From the Inside Out
TCM (Traditional Chinese Medicine) sees the body as an interconnected system where each part affects the whole and the whole affects each part. It is also a system that seeks balance between two opposing forces. When the balance is disrupted, we see the effects in illness, poor complexion, lower energy levels, aches and pains, low or irritable moods, disrupted functions, and weight fluctuations.
The direction of TCM aims to heal the whole body starting from the major sources of life force or qi, then moving out into the specific issues. Unlike Western medicine, which treats only symptoms, not the causes or sources, TCM heals you from the inside out.
The notion of balance is fundamental to the understanding of TCM. Everything has an opposite and these opposites control each other. Imagine a rope in a tug of war and the line in the mud is the center of balance - where we want the body to be ideally. There will be a constant push or pull, a negotiation if you will, on the matters of balance of the system. These opposing forces also mutually create one another, one side opening space for the other or building each other up. They are mutually transmutable, again painting that picture of balance. If you body was a jar and these opposing forces were water and oil, imagine the levels adjusting when necessary.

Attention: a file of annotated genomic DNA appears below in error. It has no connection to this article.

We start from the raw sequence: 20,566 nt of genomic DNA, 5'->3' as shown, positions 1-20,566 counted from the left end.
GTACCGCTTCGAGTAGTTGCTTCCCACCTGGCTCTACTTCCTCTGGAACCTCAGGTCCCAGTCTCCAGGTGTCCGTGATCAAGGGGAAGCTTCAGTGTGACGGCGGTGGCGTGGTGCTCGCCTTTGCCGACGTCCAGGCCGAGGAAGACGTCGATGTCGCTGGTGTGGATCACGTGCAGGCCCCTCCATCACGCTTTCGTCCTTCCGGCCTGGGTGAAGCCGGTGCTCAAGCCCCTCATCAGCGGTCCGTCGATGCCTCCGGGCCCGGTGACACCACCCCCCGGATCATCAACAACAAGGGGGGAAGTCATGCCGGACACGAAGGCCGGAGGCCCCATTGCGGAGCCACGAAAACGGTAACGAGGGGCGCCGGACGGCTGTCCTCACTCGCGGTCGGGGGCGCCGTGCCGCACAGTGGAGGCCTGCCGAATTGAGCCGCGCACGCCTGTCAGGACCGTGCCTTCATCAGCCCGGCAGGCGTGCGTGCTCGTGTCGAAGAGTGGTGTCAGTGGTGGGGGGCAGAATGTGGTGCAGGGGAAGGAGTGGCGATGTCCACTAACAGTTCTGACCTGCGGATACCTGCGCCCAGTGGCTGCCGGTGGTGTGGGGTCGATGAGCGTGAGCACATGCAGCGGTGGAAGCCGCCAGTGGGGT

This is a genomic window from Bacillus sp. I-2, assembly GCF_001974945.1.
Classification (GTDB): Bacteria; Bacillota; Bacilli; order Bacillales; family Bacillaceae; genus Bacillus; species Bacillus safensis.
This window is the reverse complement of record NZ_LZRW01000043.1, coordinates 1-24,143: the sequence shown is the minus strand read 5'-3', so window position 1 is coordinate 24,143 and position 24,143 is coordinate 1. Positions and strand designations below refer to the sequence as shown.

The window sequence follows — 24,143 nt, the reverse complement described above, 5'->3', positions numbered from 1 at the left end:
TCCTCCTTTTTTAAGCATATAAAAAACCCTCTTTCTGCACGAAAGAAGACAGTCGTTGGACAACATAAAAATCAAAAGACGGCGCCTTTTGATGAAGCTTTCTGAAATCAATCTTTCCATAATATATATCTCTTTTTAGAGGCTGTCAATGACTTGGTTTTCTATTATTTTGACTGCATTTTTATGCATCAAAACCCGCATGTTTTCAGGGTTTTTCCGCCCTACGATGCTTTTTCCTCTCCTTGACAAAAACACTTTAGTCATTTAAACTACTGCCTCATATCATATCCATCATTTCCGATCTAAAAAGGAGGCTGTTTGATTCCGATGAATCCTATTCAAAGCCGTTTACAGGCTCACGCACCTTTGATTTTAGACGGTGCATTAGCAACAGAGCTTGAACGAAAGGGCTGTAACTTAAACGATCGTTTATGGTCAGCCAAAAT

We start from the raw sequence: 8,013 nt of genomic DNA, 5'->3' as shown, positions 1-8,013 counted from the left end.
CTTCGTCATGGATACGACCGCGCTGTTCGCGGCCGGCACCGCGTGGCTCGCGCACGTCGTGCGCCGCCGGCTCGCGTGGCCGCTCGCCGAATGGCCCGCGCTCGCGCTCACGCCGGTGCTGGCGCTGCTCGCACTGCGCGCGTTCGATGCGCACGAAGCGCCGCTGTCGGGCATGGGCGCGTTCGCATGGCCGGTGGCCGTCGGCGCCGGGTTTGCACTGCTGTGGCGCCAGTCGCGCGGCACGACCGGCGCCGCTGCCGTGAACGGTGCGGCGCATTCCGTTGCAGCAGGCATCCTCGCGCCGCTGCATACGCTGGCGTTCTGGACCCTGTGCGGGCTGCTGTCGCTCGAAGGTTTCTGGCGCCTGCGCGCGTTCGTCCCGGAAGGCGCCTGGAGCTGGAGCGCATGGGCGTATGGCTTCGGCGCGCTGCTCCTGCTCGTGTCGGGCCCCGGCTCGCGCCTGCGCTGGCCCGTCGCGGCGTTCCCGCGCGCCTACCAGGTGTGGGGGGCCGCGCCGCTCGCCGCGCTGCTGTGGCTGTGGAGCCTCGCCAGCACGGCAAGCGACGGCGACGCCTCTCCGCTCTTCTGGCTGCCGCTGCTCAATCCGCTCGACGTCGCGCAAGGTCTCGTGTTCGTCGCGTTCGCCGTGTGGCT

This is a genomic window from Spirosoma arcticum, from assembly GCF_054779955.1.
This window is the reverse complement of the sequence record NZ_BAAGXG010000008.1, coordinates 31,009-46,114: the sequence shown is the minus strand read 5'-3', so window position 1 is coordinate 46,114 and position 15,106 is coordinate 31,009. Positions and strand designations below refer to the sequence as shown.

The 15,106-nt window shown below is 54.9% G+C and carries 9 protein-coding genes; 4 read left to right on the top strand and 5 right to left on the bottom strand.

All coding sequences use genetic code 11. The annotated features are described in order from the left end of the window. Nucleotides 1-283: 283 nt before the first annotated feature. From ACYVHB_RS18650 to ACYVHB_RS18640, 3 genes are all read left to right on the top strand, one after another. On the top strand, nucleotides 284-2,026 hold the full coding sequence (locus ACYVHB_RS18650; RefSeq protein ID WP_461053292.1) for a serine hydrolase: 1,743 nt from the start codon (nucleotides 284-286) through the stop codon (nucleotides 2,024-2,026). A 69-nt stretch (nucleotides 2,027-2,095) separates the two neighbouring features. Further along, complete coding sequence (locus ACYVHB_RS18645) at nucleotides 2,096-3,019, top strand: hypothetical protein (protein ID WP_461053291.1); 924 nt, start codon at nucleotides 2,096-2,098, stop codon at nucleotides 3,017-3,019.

The name for these forces are probably quite familiar to you - Yin and Yang.
Yin is the feminine/female, winter. It is dark, night, wet and cold. It deals with the internal, the chronic and is solid. Yin's primary purpose is to manufacture and store Qi (the life forces that governs all living things), blood, body fluids, your Jing (your essence), and Shen (your spirit).
Yang is the masculine/male, summer. It is light, day, dry and hot. It operates with the external, the acute and is hollow. Yang receives and digests food and nutrients without storing them, and transports and excretes waste.
Each internal organ is associated with these forces, and they are fundamental to understanding the TCM system of the body.
What other opposing forces can you think of?